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Exploring gender dysphoria and related outcomes in a prospective cohort study: protocol for the Swedish Gender Dysphoria Study (SKDS)
  1. Fatih Özel1,2,
  2. Malin Indremo3,
  3. Georgios Karamanis3,
  4. Ulf Elofsson3,4,
  5. Ulrika Beckman5,
  6. Attila Fazekas6,
  7. Louise Frisén7,
  8. Magnus Isaksson8,
  9. Lotta Sandström9,10,
  10. Nils Thelin11,
  11. Åsa Tivesten12,13,
  12. Jeanette Wahlberg14,
  13. Alkistis Skalkidou4,
  14. Owe Bodlund10,
  15. Fotios C Papadopoulos3
  1. 1Department of Organismal Biology, Uppsala University, Uppsala, Sweden
  2. 2Centre for Women’s Mental Health during the Reproductive Lifespan (WOMHER), Uppsala University, Uppsala, Sweden
  3. 3Department of Medical Sciences, Psychiatry, Uppsala University, Uppsala, Sweden
  4. 4Department of Women’s and Children’s Health, Uppsala University, Uppsala, Sweden
  5. 5Department of Psychiatry, Sahlgrenska University Hospital, Gothenburg, Sweden
  6. 6Department of Psychiatry, Lund University, Lund, Sweden
  7. 7Department of Clinical Neuroscience, Karolinska Institute, Stockholm, Sweden
  8. 8Department of Medical Sciences, Endocrinology and Mineral Metabolism, Uppsala University, Uppsala, Sweden
  9. 9ANOVA, Andrology, Sexual Medicine and Transgender Medicine, Karolinska University Hospital, Stockholm, Sweden
  10. 10Department of Clinical Sciences, Psychiatry, Umeå Universitet, Umeå, Sweden
  11. 11Department of Psychiatry, Linköping University Hospital, Linköping, Sweden
  12. 12Wallenberg Laboratory for Cardiovascular and Metabolic Research, Department of Molecular and Clinical Medicine, Institute of Medicine, Sahlgrenska Academy, University of Gothenburg, Gothenburg, Sweden
  13. 13Department of Endocrinology, Sahlgrenska University Hospital, Gothenburg, Sweden
  14. 14Department of Endocrinology, Faculty of Medicine and Health, Örebro University, Örebro, Sweden
  1. Correspondence to Dr Fotios C Papadopoulos; fotis.papadopoulos{at}


Introduction There has been a drastic increase in the reported number of people seeking help for gender dysphoria in many countries over the last two decades. Yet, our knowledge of gender dysphoria and related outcomes is restricted due to the lack of high-quality studies employing comprehensive approaches. This longitudinal study aims to enhance our knowledge of gender dysphoria; different aspects will be scrutinised, focusing primarily on the psychosocial and mental health outcomes, prognostic markers and, secondarily, on the underlying mechanisms for its origin.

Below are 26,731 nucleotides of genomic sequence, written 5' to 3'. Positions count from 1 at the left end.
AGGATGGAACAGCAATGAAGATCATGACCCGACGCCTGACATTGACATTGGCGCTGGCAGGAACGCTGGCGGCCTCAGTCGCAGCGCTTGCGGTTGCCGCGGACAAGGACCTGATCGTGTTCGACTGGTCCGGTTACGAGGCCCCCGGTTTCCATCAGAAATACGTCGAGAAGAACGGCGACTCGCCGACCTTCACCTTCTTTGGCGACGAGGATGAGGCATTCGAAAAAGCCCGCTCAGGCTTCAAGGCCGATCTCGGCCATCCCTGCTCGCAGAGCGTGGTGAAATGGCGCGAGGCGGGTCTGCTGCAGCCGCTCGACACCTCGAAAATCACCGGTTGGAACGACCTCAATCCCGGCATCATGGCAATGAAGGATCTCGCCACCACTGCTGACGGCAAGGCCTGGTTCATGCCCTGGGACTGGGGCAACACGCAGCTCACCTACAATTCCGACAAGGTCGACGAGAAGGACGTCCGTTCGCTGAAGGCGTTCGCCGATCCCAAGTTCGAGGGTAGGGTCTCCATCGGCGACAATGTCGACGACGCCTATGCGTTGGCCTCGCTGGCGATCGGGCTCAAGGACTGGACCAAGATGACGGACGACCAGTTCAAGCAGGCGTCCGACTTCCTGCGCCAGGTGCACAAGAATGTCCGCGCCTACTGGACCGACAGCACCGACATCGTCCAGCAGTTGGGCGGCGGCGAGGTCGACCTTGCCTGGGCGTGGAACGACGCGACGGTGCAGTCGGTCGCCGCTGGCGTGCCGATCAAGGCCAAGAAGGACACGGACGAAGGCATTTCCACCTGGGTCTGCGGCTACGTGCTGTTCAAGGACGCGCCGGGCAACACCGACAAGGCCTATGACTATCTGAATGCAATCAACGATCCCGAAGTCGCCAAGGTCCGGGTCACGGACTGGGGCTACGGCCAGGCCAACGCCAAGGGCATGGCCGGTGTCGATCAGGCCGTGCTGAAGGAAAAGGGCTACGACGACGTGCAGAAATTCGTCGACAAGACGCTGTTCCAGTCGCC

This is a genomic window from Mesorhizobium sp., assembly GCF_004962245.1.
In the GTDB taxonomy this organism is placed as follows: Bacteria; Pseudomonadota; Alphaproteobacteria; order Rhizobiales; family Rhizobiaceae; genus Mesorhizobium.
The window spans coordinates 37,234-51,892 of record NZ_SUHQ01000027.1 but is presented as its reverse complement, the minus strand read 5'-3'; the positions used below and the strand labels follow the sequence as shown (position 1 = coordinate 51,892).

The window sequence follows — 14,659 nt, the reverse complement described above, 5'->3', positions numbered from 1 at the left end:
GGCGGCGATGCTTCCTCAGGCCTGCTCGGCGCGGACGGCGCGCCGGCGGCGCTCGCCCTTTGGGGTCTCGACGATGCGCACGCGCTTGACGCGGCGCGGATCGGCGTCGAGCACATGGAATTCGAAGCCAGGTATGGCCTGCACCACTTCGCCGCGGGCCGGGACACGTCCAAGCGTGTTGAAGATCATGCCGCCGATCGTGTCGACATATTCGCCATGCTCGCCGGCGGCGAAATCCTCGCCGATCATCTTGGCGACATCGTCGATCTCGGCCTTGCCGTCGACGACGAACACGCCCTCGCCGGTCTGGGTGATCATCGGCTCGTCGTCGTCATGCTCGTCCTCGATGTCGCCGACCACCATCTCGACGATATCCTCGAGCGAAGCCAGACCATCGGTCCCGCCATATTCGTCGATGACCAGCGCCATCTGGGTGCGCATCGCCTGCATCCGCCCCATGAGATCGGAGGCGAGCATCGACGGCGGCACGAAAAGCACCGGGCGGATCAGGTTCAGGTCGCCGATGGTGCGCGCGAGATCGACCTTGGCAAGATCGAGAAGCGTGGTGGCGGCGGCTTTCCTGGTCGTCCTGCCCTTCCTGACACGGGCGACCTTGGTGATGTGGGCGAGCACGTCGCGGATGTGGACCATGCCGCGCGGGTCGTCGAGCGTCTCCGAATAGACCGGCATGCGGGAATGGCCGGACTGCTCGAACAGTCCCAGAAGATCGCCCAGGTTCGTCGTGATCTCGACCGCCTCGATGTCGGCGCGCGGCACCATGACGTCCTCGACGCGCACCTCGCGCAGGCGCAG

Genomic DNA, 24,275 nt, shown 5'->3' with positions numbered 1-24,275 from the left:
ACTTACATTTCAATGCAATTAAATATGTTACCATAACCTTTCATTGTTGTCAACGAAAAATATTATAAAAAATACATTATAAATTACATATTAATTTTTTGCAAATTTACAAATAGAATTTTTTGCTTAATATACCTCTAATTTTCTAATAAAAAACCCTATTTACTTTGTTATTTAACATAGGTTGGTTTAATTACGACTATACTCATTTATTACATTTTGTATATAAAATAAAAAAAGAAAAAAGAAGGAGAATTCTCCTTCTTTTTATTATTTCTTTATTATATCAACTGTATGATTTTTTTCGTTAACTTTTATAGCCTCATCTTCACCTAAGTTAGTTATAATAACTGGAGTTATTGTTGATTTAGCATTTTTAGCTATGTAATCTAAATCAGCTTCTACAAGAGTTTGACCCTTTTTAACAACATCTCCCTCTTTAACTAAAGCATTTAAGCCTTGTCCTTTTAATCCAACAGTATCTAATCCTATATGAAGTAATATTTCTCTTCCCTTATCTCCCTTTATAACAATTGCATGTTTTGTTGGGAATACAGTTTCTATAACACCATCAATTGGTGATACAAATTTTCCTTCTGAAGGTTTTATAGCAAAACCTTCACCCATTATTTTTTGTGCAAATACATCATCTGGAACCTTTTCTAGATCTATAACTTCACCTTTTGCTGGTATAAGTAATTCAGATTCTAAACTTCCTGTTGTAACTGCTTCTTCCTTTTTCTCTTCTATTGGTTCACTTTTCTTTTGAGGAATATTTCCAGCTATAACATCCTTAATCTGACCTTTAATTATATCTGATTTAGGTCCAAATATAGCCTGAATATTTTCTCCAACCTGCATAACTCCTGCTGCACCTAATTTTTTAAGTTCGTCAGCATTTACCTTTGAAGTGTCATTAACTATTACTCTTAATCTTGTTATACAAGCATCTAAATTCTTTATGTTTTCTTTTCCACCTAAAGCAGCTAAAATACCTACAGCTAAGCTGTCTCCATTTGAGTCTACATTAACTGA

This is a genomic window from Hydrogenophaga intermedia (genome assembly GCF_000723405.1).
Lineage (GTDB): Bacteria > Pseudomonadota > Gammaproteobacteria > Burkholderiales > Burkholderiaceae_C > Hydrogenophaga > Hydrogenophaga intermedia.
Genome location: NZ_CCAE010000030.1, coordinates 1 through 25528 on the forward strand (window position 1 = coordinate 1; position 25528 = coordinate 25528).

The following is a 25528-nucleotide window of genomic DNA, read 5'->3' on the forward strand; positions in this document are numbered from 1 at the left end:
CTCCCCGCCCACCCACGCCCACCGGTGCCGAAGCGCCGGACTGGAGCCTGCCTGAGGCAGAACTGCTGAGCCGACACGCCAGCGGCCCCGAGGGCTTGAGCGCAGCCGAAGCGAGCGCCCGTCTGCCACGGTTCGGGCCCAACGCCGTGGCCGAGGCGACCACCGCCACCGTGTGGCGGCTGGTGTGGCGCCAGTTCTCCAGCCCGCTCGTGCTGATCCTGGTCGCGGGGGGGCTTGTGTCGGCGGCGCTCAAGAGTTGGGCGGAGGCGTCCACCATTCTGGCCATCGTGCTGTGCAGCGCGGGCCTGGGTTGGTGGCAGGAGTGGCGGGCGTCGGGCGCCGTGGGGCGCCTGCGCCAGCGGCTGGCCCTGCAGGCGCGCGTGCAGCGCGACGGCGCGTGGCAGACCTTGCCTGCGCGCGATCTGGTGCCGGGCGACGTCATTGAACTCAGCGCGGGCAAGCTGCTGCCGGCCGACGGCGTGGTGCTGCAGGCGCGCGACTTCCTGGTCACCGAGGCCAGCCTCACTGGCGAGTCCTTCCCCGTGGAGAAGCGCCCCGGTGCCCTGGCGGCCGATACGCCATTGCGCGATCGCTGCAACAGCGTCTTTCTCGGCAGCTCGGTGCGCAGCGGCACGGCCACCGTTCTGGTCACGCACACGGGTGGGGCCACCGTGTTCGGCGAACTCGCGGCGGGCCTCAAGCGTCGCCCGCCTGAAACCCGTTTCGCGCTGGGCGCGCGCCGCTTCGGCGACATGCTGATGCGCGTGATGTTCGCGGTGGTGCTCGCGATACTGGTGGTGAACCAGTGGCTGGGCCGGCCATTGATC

Methods and analysis The Swedish Gender Dysphoria Study is an ongoing multicentre longitudinal cohort study with 501 registered participants with gender dysphoria who are 15 years old or older. Participants at different phases of their clinical evaluation process can enter the study, and the expected follow-up duration is three years. The study also includes a comparison group of 458 age- and county-matched individuals without gender dysphoria. Data on the core outcomes of the study, which are gender incongruence and experienced gender dysphoria, body satisfaction and satisfaction with gender-affirming treatments, as well as other relevant outcomes, including mental health, social functioning and life satisfaction, are collected via web surveys. Two different research visits, before and after starting on gender-affirming hormonal treatment (if applicable), are planned to collect respective biological and cognitive measures. Data analysis will be performed using appropriate biostatistical methods. A power analysis showed that the current sample size is big enough to analyse continuous and categorical outcomes, and participant recruitment will continue until December 2022.

Ethics and dissemination The ethical permission for this study was obtained from the Local Ethical Review Board in Uppsala, Sweden. Results of the study will be presented at national and international conferences and published in peer-reviewed journals. Dissemination will also be implemented through the Swedish Gender Dysphoria Study network in Sweden.

  • Child & adolescent psychiatry
  • Adult psychiatry

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  • The longitudinal design with a large sample size is the biggest strength of this multicentre cohort study, considering that gender dysphoria is an uncommon diagnosis.

  • Having a comparison group consisting of individuals without gender dysphoria stands as a valuable advantage.

  • A comprehensive assessment of psychosocial determinants is being performed.

  • Participants enter the study at different stages of their clinical evaluation process, which partly results in missing baseline information.

  • The representativeness of the target population could be affected by the fact that persons with more mental health issues might tend to participate less often or drop out in higher extent.


Gender dysphoria (GD) is, according to the latest version of the Diagnostic and Statistical Manual of Mental Disorders (5th Edition),1 a condition that involves distress due to incongruence between an individual’s birth-assigned sex and gender identity. Persons with GD can identify themselves within binary and non-binary gender identities; non-binary identities may refer to having different gender identities simultaneously, having a neutral or fluid gender identity, not having a gender identity precisely, and so forth.2 During the last decades, there has been an increasing number of individuals with GD seeking gender-affirming healthcare in many countries.3 4 This increase is more pronounced among the younger age groups, and is more noticeable among individuals who are assigned female at birth (AFAB).5 Similar rising patterns for GD have also been demonstrated in Sweden recently. An increase in the incidence of GD was observed during the period 2004–2015 in Sweden, with the most profound increase among AFAB in the age group 10–17 (20%–30% average yearly increase), while 10–17 year-old assigned male at birth (AMAB) and both AFAB and AMAB in the age group 18–30 years had an average yearly increase of 10%–20%.6 In the latest report of the National Board of Health and Welfare, 0.06% of the Swedish population was stated to have a GD diagnosis in 2018.7 Even though an increasing trend in GD and the consequent need for gender-affirming healthcare is widely recognised, our understanding of GD and gender-affirming healthcare is substantially limited in many aspects.